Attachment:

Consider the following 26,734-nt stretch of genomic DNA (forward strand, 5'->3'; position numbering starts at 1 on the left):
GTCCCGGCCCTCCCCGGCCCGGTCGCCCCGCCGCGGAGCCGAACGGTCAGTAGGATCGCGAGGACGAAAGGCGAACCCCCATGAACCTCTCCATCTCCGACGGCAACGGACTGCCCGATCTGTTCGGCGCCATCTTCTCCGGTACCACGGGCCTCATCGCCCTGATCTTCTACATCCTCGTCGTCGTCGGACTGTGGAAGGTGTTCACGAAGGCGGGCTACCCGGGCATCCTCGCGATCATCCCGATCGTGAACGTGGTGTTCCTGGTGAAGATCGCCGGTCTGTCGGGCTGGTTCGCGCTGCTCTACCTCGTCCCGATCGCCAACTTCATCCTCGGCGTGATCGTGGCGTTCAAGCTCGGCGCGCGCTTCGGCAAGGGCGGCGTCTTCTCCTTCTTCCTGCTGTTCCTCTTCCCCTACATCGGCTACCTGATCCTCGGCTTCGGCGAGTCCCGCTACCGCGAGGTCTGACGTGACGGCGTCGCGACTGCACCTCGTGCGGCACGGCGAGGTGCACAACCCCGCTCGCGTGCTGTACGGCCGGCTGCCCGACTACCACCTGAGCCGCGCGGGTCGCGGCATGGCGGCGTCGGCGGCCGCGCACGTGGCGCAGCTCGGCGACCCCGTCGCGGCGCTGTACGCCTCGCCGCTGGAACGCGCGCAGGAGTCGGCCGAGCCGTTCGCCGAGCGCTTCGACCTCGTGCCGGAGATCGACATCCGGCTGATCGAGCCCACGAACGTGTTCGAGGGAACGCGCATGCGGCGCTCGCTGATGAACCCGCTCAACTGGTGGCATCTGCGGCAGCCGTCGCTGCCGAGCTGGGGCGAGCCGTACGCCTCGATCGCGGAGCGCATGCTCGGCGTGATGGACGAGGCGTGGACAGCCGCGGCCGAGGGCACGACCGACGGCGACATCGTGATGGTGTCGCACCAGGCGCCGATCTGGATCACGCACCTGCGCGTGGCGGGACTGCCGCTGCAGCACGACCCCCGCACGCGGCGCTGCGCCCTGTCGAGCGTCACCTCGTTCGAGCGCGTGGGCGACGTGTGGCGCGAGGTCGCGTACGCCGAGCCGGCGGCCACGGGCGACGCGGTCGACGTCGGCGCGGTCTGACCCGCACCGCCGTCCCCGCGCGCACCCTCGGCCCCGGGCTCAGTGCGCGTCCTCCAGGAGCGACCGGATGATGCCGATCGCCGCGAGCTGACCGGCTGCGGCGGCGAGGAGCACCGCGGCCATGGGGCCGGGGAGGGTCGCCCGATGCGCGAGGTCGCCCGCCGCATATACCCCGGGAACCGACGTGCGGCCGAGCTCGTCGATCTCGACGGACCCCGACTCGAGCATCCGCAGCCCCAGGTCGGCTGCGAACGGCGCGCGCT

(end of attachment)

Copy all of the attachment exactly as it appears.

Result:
Consider the following 26,734-nt stretch of genomic DNA (forward strand, 5'->3'; position numbering starts at 1 on the left):
GTCCCGGCCCTCCCCGGCCCGGTCGCCCCGCCGCGGAGCCGAACGGTCAGTAGGATCGCGAGGACGAAAGGCGAACCCCCATGAACCTCTCCATCTCCGACGGCAACGGACTGCCCGATCTGTTCGGCGCCATCTTCTCCGGTACCACGGGCCTCATCGCCCTGATCTTCTACATCCTCGTCGTCGTCGGACTGTGGAAGGTGTTCACGAAGGCGGGCTACCCGGGCATCCTCGCGATCATCCCGATCGTGAACGTGGTGTTCCTGGTGAAGATCGCCGGTCTGTCGGGCTGGTTCGCGCTGCTCTACCTCGTCCCGATCGCCAACTTCATCCTCGGCGTGATCGTGGCGTTCAAGCTCGGCGCGCGCTTCGGCAAGGGCGGCGTCTTCTCCTTCTTCCTGCTGTTCCTCTTCCCCTACATCGGCTACCTGATCCTCGGCTTCGGCGAGTCCCGCTACCGCGAGGTCTGACGTGACGGCGTCGCGACTGCACCTCGTGCGGCACGGCGAGGTGCACAACCCCGCTCGCGTGCTGTACGGCCGGCTGCCCGACTACCACCTGAGCCGCGCGGGTCGCGGCATGGCGGCGTCGGCGGCCGCGCACGTGGCGCAGCTCGGCGACCCCGTCGCGGCGCTGTACGCCTCGCCGCTGGAACGCGCGCAGGAGTCGGCCGAGCCGTTCGCCGAGCGCTTCGACCTCGTGCCGGAGATCGACATCCGGCTGATCGAGCCCACGAACGTGTTCGAGGGAACGCGCATGCGGCGCTCGCTGATGAACCCGCTCAACTGGTGGCATCTGCGGCAGCCGTCGCTGCCGAGCTGGGGCGAGCCGTACGCCTCGATCGCGGAGCGCATGCTCGGCGTGATGGACGAGGCGTGGACAGCCGCGGCCGAGGGCACGACCGACGGCGACATCGTGATGGTGTCGCACCAGGCGCCGATCTGGATCACGCACCTGCGCGTGGCGGGACTGCCGCTGCAGCACGACCCCCGCACGCGGCGCTGCGCCCTGTCGAGCGTCACCTCGTTCGAGCGCGTGGGCGACGTGTGGCGCGAGGTCGCGTACGCCGAGCCGGCGGCCACGGGCGACGCGGTCGACGTCGGCGCGGTCTGACCCGCACCGCCGTCCCCGCGCGCACCCTCGGCCCCGGGCTCAGTGCGCGTCCTCCAGGAGCGACCGGATGATGCCGATCGCCGCGAGCTGACCGGCTGCGGCGGCGAGGAGCACCGCGGCCATGGGGCCGGGGAGGGTCGCCCGATGCGCGAGGTCGCCCGCCGCATATACCCCGGGAACCGACGTGCGGCCGAGCTCGTCGATCTCGACGGACCCCGACTCGAGCATCCGCAGCCCCAGGTCGGCTGCGAACGGCGCGCGCT